Hyperpigmentation:Types and Treatments

What is Hyperpigmentation?

Hyperpigmentation is a common condition in which certain areas of the skin are darker than others. “Hyper” refers to more, and “pigment” refers to colour.

Hyperpigmentation can manifest as brown, black, grey, red, or pink patches or spots. The spots are also known as age spots, sun spots, or liver spots.

Hyperpigmentation is a term that describes darker-looking skin rather than a medical condition. It can manifest itself in small patches, cover large areas, or affect the entire body.

Age spots, melasma, and post-inflammatory trauma are the three main types. An injury, sun exposure, or a skin condition such as acne can all cause post-inflammatory trauma.


Types of Hyperpigmentation



Melasma is the most common type of hyperpigmentation.Hyperpigmentation can occur anywhere on the body, but it is most common on the stomach and face. 

Melasma affects more women than men due to hormonal changes, and it is more common during pregnancy. Sun exposure and medications such as oral contraceptives are also common triggers.

Melasma tends to improve with age due to hormonal changes that occur with the natural ageing process. Furthermore, it appears to run in families, indicating that this disorder has a genetic component.


Sunspots, also known as liver spots or solar lentigines and age spots. They are caused by excessive sun exposure over time. They typically appear as brown, tan or black spots on sun-exposed areas such as the hands and face.It can affect usually older adults to those with extended sun exposure.

Post-inflammatory hyperpigmentation

Post-inflammatory hyperpigmentation spots or patches of darkened skin that appear after an inflammatory skin condition, such as acne or eczema anywhere on the body are people who have had inflammation or an injury to the skin.

Post-inflammatory hyperpigmentation can develop following skin inflammation caused by an injury, cuts, burns, acne, or lupus. It can appear anywhere on the body, but sun exposure can enhance it.


When hyperpigmentation first appears, it’s important to see a dermatologist for a proper diagnosis because your symptoms could be caused by another skin condition. Once diagnosed, treatment aims to reduce pigment production while also removing areas of excess pigmentation that have already appeared. Overall, hyperpigmentation treatment should be viewed as a marathon, not a sprint. Results can take weeks or months to appear.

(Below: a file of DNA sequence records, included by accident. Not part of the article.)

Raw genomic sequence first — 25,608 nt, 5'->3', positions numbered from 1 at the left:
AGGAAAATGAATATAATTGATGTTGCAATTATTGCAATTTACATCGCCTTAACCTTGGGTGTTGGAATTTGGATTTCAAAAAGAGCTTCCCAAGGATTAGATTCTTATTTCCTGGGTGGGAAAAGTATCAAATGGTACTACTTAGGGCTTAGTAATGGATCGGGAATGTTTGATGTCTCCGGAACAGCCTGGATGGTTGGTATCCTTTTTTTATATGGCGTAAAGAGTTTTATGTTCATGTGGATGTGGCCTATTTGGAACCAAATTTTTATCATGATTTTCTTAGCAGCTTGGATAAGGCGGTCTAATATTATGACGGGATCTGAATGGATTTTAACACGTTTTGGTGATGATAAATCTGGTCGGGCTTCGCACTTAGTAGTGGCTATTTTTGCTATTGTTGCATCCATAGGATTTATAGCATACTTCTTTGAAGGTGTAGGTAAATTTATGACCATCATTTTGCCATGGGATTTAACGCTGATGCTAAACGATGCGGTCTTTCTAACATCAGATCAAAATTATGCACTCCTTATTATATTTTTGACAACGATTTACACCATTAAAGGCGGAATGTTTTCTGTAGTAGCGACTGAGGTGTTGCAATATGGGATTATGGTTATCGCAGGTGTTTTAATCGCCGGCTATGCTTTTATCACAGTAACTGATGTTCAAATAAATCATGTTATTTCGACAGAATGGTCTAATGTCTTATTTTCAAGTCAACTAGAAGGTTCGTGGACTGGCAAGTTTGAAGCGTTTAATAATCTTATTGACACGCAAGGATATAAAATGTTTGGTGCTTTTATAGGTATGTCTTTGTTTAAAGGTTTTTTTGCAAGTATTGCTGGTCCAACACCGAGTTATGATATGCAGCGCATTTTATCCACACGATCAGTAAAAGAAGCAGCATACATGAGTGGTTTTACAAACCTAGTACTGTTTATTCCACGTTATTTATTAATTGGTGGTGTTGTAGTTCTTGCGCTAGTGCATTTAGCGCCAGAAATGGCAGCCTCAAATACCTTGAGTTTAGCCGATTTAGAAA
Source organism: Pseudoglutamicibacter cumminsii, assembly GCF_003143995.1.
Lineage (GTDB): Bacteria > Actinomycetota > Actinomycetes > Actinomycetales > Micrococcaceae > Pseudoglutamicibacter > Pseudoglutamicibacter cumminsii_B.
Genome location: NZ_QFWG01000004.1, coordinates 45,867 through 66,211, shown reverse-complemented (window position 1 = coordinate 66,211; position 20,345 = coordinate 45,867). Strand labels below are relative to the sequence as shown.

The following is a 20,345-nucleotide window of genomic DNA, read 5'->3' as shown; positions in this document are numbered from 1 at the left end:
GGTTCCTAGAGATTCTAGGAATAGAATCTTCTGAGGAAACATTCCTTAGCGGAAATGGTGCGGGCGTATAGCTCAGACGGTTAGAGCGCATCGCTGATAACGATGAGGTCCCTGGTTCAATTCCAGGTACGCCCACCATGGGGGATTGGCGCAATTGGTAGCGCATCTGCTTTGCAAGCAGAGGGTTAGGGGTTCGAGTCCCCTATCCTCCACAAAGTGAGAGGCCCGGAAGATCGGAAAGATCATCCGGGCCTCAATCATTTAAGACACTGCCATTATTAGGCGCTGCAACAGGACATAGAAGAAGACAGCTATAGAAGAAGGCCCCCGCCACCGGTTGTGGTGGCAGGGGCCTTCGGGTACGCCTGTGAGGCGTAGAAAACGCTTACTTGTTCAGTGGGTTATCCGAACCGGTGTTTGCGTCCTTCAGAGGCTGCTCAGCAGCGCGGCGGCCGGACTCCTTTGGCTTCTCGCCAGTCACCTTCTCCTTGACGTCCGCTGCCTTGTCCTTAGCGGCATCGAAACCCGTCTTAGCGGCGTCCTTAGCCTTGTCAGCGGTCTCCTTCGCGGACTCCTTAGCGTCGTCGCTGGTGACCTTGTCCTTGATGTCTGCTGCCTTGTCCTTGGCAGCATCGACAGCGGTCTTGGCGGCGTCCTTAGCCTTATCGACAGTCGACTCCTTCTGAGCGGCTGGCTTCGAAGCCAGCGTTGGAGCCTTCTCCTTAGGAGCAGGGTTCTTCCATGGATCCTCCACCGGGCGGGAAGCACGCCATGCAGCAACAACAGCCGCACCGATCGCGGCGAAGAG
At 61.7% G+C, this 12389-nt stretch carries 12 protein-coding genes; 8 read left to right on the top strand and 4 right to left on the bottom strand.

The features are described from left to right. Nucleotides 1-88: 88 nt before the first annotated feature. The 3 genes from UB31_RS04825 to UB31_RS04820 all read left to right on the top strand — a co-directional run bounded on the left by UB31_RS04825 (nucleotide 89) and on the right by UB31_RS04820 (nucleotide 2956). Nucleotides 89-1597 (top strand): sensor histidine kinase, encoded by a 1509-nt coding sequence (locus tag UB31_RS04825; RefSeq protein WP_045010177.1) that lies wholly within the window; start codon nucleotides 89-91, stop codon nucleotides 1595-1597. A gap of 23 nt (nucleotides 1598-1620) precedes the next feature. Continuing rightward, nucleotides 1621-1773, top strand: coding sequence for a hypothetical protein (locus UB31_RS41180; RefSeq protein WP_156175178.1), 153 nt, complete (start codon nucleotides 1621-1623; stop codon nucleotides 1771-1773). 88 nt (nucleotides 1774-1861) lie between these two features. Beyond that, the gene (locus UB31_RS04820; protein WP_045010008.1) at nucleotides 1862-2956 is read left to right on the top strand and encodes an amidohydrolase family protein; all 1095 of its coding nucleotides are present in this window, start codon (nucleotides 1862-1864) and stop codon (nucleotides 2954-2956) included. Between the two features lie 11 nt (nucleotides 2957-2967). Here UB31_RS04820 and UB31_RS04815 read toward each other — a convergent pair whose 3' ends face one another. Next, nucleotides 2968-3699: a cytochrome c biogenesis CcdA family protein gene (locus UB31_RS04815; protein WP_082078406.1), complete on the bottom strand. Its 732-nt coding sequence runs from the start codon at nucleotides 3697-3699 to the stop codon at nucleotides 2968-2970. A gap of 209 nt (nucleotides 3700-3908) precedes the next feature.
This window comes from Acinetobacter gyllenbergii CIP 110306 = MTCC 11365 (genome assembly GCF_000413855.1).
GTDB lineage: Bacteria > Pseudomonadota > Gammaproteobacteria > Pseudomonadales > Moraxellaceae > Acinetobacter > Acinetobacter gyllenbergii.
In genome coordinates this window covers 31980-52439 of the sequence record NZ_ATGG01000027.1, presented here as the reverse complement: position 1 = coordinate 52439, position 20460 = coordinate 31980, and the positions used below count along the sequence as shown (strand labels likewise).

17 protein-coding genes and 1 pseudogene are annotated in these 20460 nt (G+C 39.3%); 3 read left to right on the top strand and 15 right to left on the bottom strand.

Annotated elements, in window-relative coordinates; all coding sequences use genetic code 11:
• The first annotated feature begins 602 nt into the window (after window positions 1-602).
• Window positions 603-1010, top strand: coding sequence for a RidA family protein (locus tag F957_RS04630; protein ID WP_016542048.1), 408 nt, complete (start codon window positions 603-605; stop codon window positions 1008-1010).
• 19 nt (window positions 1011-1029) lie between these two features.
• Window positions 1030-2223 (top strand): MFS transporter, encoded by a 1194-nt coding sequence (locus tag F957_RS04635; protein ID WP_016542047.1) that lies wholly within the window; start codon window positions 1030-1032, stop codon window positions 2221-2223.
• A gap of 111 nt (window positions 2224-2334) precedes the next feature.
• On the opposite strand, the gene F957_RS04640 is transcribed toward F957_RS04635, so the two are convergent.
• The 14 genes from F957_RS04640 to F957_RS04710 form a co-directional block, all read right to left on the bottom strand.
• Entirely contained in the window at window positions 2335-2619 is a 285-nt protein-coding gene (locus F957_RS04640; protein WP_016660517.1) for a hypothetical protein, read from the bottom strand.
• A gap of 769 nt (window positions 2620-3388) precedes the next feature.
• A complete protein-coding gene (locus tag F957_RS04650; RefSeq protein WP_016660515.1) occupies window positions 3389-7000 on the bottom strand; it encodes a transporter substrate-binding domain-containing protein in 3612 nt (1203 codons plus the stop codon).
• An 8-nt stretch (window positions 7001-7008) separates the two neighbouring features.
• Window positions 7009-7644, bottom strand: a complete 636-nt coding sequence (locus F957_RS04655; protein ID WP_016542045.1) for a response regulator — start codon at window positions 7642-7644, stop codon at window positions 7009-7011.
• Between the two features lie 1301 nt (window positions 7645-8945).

There are some chemical cosmetic procedures that can also lighten areas of skin to reduce the appearance of hyperpigmentation.They are;laser therapy,intense pulsed light,chemical peels

A chemical peel uses higher concentrations of acids to treat a specific area of skin. They remove the top layer of your skin to reduce the appearance of hyperpigmentation (epidermis). Deeper versions may also penetrate your skin’s middle layer (dermis) to produce more dramatic results.

Chemical peels can be painful and cause a burning sensation for a few minutes, but this is treatable with cold compresses and over-the-counter pain medication.

Although many chemical peels are available OTC, you may want to consider a professional-grade peel at your dermatologist’s office. These are more potent and produce faster results.

Because of their strength, in-office peels may increase your risk of side effects. Talk with your dermatologist about your individual risks.

The following are some of the risks associated with both at-home and in-office chemical peels:

Reliable Source:

  • redness
  • irritation
  • blistering
  • infection
  • scarring
  • allergic response

Chemical peels may not be the best treatment option for you if you spend a lot of time in the sun. Chemical peels make your skin more vulnerable to the sun’s rays.

The sun can aggravate hyperpigmentation if you don’t use enough sunscreen and other UV protection. You should take extra precautions for at least one week following your last chemical peel.